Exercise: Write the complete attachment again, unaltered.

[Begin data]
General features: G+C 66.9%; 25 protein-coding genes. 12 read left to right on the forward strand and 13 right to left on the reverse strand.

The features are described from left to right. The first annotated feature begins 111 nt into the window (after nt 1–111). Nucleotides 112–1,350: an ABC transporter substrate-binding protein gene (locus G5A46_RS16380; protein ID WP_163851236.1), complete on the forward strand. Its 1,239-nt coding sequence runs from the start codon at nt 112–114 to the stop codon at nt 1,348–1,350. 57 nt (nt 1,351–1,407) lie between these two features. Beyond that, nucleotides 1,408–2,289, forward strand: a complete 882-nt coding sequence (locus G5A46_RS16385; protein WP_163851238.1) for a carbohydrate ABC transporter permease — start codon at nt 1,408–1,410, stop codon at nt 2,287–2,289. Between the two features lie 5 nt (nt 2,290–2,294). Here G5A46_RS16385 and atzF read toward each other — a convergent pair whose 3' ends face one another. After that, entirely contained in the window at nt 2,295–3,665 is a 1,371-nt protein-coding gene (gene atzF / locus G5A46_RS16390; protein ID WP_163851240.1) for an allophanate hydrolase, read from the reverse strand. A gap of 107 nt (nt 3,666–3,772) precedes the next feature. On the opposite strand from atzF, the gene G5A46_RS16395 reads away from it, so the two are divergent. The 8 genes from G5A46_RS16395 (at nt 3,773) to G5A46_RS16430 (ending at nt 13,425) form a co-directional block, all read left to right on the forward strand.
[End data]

General features: G+C 66.9%; 25 protein-coding genes. 12 read left to right on the forward strand and 13 right to left on the reverse strand.

The features are described from left to right. The first annotated feature begins 111 nt into the window (after nt 1–111). Nucleotides 112–1,350: an ABC transporter substrate-binding protein gene (locus G5A46_RS16380; protein ID WP_163851236.1), complete on the forward strand. Its 1,239-nt coding sequence runs from the start codon at nt 112–114 to the stop codon at nt 1,348–1,350. 57 nt (nt 1,351–1,407) lie between these two features. Beyond that, nucleotides 1,408–2,289, forward strand: a complete 882-nt coding sequence (locus G5A46_RS16385; protein WP_163851238.1) for a carbohydrate ABC transporter permease — start codon at nt 1,408–1,410, stop codon at nt 2,287–2,289. Between the two features lie 5 nt (nt 2,290–2,294). Here G5A46_RS16385 and atzF read toward each other — a convergent pair whose 3' ends face one another. After that, entirely contained in the window at nt 2,295–3,665 is a 1,371-nt protein-coding gene (gene atzF / locus G5A46_RS16390; protein ID WP_163851240.1) for an allophanate hydrolase, read from the reverse strand. A gap of 107 nt (nt 3,666–3,772) precedes the next feature. On the opposite strand from atzF, the gene G5A46_RS16395 reads away from it, so the two are divergent. The 8 genes from G5A46_RS16395 (at nt 3,773) to G5A46_RS16430 (ending at nt 13,425) form a co-directional block, all read left to right on the forward strand.